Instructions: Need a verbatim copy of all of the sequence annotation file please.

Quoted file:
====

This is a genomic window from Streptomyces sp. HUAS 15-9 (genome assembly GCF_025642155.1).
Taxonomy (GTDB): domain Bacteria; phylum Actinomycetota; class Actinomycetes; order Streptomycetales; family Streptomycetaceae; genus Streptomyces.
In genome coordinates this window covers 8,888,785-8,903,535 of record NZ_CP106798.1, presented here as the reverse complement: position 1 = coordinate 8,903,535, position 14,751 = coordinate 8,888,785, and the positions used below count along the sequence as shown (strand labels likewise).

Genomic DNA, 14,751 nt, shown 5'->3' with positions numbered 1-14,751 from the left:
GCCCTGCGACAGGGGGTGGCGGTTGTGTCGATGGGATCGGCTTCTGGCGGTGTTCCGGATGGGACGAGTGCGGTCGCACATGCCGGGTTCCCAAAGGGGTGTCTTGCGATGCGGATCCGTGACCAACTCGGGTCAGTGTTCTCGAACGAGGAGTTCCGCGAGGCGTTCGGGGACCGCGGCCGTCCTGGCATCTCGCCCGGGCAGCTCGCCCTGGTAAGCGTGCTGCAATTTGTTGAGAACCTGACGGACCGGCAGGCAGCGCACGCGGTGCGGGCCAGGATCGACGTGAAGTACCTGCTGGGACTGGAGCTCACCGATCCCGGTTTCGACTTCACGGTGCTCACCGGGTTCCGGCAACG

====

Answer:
This is a genomic window from Streptomyces sp. HUAS 15-9 (genome assembly GCF_025642155.1).
Taxonomy (GTDB): domain Bacteria; phylum Actinomycetota; class Actinomycetes; order Streptomycetales; family Streptomycetaceae; genus Streptomyces.
In genome coordinates this window covers 8,888,785-8,903,535 of record NZ_CP106798.1, presented here as the reverse complement: position 1 = coordinate 8,903,535, position 14,751 = coordinate 8,888,785, and the positions used below count along the sequence as shown (strand labels likewise).

Genomic DNA, 14,751 nt, shown 5'->3' with positions numbered 1-14,751 from the left:
GCCCTGCGACAGGGGGTGGCGGTTGTGTCGATGGGATCGGCTTCTGGCGGTGTTCCGGATGGGACGAGTGCGGTCGCACATGCCGGGTTCCCAAAGGGGTGTCTTGCGATGCGGATCCGTGACCAACTCGGGTCAGTGTTCTCGAACGAGGAGTTCCGCGAGGCGTTCGGGGACCGCGGCCGTCCTGGCATCTCGCCCGGGCAGCTCGCCCTGGTAAGCGTGCTGCAATTTGTTGAGAACCTGACGGACCGGCAGGCAGCGCACGCGGTGCGGGCCAGGATCGACGTGAAGTACCTGCTGGGACTGGAGCTCACCGATCCCGGTTTCGACTTCACGGTGCTCACCGGGTTCCGGCAACG